Privacy considerations of families during very difficult times are at the heart of the Defense Department policy on identifying military casualties, officials said yesterday.
The policy on public identification of military casualties is governed by Public Law 108-136, Section 546 -- a part of the 2004 National Defense Authorization Act.
Under the law, defense officials may release no casualty information to the media or general public until 24 hours after next-of-kin notification. This covers active-duty or reserve-component personnel killed, injured or missing in action or otherwise considered a casualty.
The 24-hour clock begins again any time there is a change in duty status, officials said. For example, when a servicemember is listed as “duty status whereabouts unknown,” as Anzack was after the May 12, 2007, attack, the servicemember’s family would be notified, and then the 24-hour clock begins for public release of the information.
If the servicemember’s remains are found and identified, then the family is again notified and the 24-hour clock begins again from the time of notification.
The policy is to “respect and to provide for the privacy of the families in the immediate aftermath of notification of the recovery and identification of a servicemember who has been unaccounted for or missing,” according to the policy letter signed by David S.C. Chu, undersecretary of defense for personnel and readiness.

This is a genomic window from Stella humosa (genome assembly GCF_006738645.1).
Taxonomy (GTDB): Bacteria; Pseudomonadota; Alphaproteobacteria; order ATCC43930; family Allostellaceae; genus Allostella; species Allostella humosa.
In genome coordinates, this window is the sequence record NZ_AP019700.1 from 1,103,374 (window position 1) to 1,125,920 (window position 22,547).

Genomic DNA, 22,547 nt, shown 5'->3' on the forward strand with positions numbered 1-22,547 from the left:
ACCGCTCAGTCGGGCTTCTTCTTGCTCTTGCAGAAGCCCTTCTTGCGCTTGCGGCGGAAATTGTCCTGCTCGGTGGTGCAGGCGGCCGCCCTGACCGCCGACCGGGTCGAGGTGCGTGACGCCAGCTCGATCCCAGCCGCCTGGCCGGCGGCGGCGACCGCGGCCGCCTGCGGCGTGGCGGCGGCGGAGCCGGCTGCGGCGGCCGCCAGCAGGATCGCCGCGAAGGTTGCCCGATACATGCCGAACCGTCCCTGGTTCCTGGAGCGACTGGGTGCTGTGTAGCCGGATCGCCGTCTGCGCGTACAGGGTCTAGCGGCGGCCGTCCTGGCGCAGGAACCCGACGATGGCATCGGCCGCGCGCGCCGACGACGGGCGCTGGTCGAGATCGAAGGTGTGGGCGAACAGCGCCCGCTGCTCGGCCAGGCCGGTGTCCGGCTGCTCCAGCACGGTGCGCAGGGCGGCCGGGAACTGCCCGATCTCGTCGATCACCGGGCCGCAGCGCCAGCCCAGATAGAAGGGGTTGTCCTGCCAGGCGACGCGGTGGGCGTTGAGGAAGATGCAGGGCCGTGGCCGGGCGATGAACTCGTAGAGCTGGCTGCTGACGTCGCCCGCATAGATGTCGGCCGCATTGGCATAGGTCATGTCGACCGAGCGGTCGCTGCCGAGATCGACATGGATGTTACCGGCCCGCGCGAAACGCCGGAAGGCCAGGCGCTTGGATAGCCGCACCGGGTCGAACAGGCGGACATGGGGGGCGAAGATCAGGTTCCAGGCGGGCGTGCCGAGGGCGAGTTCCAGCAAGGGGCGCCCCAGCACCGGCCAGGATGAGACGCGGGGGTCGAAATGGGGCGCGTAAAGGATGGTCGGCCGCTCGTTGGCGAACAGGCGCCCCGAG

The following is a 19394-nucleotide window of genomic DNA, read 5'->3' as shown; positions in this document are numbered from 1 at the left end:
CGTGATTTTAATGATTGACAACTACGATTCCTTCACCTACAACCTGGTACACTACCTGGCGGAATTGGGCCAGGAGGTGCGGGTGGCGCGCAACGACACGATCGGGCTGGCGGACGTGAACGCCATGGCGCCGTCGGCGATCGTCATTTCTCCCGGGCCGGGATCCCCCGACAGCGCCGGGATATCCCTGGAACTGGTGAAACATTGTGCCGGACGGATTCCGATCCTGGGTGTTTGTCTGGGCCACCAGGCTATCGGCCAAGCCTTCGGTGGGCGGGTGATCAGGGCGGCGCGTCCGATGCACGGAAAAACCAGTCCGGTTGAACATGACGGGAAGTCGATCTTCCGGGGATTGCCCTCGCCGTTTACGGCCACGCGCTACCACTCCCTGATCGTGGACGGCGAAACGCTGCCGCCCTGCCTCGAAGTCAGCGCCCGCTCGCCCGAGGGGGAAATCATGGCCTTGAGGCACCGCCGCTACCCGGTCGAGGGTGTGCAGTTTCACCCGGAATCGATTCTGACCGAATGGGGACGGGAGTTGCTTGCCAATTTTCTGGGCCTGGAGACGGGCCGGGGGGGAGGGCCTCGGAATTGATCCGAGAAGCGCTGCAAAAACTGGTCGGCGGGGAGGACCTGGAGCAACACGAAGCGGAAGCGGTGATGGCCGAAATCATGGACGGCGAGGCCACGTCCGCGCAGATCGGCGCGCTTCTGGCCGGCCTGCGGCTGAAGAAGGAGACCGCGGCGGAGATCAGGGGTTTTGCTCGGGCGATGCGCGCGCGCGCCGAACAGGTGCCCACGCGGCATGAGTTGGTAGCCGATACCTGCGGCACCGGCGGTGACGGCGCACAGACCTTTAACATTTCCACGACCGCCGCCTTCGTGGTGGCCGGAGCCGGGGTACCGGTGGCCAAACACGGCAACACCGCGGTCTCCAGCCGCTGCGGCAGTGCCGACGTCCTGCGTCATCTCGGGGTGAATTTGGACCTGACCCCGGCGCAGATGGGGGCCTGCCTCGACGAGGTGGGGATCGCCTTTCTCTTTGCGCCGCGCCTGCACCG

23 May 2007:
More than 10 days into a massive search for three missing American soldiers that has held the attention of a hopeful nation, the Torrance family of Private First Class Joseph Anzack Jr., 20, learned the worst Wednesday.
Late in the afternoon, Army representatives notified the infantryman’s father, Joseph Anzack Sr., that his son was the dead soldier found earlier in the Euphrates River.
He had been “visually identified by the commander of his unit,” Anzack Sr. told the Daily Breeze. “The mourning started right then.
Speaking by phone Wednesday night, Anzack Sr. said his immediate family and several extended family members held a vigil inside his apartment — a second-story stucco building with a yellow ribbon on the front door — that was led by an Army chaplain.
“We said a prayer for the other two boys, then sat around and talked about Joseph,” he said, “just sharing the love of my son and why we all loved him.”